I'm trying to figure out why I should convert all my unsigned ints/shorts to size_t.

I'm doing the things below but I'm not sure which one to use and which type to iterator my for-loop with:

unsigned short Size()
{
   return vector.size();
}


int Size()
{
   return vector.size();
}

unsigned int Size()
{
   return vector.size();
}

size_t Size()
{
   return vector.size();
}


for (unsigned short I = 0; I < Size(); I++)
{
    //...................
}

I looked up the difference and it says that the size can vary from machine to machine and that size_t is the sizeof a pointer but then I was thinking that there would be no way someone would allocate a vector of 4.2b so I decided 65535 is enough so I used unsigned short but then I thought maybe that's too small so I decided unsigned int then came across size_t and now I'm confused which to use between the them all. The short? int? unsigned int? unsigned short? size_t? long?

As for my pointer question, after using delete[] on a pointer, should I then set that pointer to = 0? Example:

char* Meh = new char[1024];
delete[] Meh;
Meh = 0;

also why does the compiler allow me to do char Meh[vector.size() + 1] without having to use the new keyword?

Edited 4 Years Ago by triumphost

if you're trying to return the size you can do it like this:

int size(){
    return (vector.size());
}

or like this:

int size1(){
    return ((int)vector.size());
}

and if you want to use it in a "for", like this:

for (int i=0;i<(int)vector.size();i++){
    //do stuff
}

for (int i=0;i<(int)size();i++){
    //do stuff
}

for (int i=0;i<size1();i++){
    //do stuff
}

it's better than trying to convert to short/size_t/unsigned, in my opinion.

And for your 2nd question: it's enough only to put the delete [] pointer; line.
More information about the delete you can find here: http://www.cplusplus.com/reference/std/new/operator%20delete[]/

Edited 4 Years Ago by Lucaci Andrew

First of all, for short types, they are almost never preferrable, unless you are really concerned with memory consumption, and even then, it might not have any effect. In fact, the highest number that you need to store is rarely if ever the deciding factor (unless you are doing some really low-level stuff, in which case you would use fixed-size interger types, like uint32_t or int16_t from the <stdint.h>).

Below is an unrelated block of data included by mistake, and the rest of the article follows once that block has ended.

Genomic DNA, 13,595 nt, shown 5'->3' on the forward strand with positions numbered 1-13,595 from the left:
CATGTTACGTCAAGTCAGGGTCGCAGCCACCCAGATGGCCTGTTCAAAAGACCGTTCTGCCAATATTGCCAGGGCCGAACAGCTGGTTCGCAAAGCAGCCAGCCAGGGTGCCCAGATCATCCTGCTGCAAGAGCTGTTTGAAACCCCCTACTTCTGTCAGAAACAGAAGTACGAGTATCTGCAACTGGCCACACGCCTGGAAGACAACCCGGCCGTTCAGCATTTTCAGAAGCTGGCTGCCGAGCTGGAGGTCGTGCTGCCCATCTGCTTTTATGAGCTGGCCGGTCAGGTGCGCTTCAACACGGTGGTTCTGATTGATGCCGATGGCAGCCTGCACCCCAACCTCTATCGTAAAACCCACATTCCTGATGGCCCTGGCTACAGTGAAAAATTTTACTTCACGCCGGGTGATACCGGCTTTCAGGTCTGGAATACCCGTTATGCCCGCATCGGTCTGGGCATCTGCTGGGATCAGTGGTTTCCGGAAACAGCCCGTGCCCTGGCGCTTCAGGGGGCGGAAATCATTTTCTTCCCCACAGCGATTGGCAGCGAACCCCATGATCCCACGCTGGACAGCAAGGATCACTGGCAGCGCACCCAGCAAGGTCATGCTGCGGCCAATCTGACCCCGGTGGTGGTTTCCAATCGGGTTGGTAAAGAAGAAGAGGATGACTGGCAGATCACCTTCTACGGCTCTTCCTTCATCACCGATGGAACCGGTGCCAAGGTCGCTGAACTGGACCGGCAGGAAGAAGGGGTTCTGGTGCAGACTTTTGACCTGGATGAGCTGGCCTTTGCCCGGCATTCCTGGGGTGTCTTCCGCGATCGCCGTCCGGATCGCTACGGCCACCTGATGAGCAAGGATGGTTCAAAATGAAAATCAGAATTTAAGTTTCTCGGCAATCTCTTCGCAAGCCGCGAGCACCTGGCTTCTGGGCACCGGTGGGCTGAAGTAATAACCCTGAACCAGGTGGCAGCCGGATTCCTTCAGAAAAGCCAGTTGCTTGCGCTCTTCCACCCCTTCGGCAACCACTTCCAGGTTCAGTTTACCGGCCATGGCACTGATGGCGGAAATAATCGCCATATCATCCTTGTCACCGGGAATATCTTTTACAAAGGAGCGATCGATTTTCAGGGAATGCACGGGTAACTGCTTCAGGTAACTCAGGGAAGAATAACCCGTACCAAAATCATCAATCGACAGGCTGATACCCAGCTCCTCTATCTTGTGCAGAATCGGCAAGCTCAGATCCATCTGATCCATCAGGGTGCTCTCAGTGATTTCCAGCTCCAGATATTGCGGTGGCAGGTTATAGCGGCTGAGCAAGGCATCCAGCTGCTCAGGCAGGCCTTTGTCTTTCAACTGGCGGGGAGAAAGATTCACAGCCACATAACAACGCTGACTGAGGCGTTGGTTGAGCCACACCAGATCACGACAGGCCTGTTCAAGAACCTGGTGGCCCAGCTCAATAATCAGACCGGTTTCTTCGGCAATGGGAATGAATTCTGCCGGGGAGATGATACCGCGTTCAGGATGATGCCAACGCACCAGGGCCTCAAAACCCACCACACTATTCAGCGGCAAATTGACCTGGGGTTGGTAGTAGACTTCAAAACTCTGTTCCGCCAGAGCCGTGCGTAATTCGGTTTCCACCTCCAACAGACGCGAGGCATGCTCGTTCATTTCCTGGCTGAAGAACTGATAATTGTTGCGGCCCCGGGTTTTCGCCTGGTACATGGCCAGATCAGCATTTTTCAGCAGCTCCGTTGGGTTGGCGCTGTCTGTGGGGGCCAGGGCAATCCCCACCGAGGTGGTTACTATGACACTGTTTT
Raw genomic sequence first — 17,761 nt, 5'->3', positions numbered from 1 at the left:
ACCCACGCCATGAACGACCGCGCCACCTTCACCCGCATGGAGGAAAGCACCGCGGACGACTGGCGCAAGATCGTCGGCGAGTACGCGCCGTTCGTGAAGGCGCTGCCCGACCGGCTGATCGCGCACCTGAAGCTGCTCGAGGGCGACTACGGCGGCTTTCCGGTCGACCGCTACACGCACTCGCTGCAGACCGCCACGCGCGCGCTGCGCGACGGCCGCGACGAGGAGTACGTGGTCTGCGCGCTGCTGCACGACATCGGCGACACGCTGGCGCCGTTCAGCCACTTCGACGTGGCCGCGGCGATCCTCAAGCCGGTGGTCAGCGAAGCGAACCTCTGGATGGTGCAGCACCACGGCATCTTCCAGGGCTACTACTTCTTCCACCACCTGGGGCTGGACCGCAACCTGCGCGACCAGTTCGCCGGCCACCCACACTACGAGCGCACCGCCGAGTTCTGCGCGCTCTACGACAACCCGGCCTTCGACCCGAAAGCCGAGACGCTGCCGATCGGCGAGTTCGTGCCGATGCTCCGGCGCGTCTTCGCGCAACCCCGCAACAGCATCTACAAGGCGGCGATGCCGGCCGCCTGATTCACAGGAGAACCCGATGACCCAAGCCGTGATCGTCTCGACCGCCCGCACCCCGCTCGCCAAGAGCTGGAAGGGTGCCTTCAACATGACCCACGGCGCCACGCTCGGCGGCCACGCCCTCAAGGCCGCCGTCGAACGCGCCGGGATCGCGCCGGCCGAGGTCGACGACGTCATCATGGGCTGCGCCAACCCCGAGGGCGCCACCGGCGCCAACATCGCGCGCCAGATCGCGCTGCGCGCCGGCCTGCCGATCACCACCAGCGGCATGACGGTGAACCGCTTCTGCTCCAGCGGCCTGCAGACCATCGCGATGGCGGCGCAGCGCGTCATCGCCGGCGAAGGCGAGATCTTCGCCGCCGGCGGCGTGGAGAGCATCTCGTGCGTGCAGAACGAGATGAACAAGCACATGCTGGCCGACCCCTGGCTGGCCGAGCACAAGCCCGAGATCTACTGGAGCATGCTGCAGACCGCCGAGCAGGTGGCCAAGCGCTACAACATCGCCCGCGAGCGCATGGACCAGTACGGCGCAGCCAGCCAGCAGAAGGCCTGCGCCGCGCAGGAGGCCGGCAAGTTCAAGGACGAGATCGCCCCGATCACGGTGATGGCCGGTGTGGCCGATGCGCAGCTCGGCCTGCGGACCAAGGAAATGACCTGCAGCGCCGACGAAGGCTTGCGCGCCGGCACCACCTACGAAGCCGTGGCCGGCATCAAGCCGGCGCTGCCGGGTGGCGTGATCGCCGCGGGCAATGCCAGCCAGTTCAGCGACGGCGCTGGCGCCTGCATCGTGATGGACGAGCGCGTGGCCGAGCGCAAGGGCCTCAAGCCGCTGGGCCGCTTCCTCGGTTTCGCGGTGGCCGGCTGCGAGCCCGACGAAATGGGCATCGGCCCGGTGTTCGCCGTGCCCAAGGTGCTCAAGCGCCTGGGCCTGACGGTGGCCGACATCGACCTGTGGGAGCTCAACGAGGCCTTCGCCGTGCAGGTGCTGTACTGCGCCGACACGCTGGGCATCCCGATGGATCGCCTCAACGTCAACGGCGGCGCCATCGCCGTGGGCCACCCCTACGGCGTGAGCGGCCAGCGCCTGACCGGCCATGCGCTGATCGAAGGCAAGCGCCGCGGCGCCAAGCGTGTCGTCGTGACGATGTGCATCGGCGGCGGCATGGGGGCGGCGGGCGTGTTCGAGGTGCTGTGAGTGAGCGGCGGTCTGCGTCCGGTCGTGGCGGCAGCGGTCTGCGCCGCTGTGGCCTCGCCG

Here are the issues involved: alignment and native word size. A given architecture (CPU / RAM / Bus) will have an alignment size (usually 32 bits these days) which is the smallest size of RAM memory that can go through the bus to get into the cache (think of the bus as a highway for bytes, where each car has exactly four seats (or can carry 4 bytes)). The architecture also has a native word size (usually either 32 or 64 bits these days) which is the preferred size of integers on the registers of the CPU, which it can best operate on.

If you use a type like short (and say it has 2 bytes on a given 32bit architecture), then, it will have to be carried through the bus with two other "empty" or useless bytes, and it is likely to be stored in the higher byte-capacity, native register size to operate on it. Also, it is likely to be stored in memory along with two bytes of padding (empty bytes) such that the next variables in memory are aligned to alignment-size intervals in RAM. So, in the end, it gives no benefits with respect to using a native-sized integer (the memory used is the same), and you have to suffer overhead in conversions (or non-native-size operations), and you have a limited value-range. So, you would only really use this type (and other non-native-size types) in very specific situations, and you would have to take measures to deal effectively with alignment.

So, using the int or unsigned int type is usually preferred for all general-purpose integer numbers. As for unsigned versus signed, it makes no difference (that I know of) performance-wise. So, it is mostly a matter of semantics: if you need a number that could be negative, use a signed value. You have to be careful to determine when values could become negative.

Now, one special-case is the mixing of integers and pointers. Generally, integers are mixed with pointers when you index into an array (as in, ptr[i] == *(ptr + i)) or when you take the difference between two pointers, in which case, the integers represent an address offset in memory. Because these integers represent the same thing as pointers, they should be natively compatible with pointers. The standard integer types std::size_t and std::ptrdiff_t are provided for that purpose. This is why STL containers will use these types as the size-type and the index-type. So, to be very pedantic (and create production-grade code), you should do the same. But, in practice, it is OK to use unsigned int and int, respectively.

As for your pointer question, you don't have to set the pointer to 0 unless you are keeping that pointer around and want to signify that it points to nothing. So, if the pointer is a local variable in a function and you are deleting the used memory just before returning from the function, then you don't need to set the pointer to 0 (or nullptr). But if your pointer is a data member in an object and the object persists after the deletion of the memory, then you should set it to 0 to signify that it currently doesn't point to anything.

As for the array with a dynamic size (without using new), this is called variable-length arrays (or VLAs). It is a standard feature in C (in C99), which some C++ compiler (which often have a C compiler back-end) support as well. However, this is not a standard feature of C++, it has been discussed and was rejected by the committee, so it probably will never become standard in C++. So, you should probably just forget it, and not use it.

So I should not do char meh[Size]; instead I should use char* meh = new char[Size];?

And thanks for the thorough explanation :)

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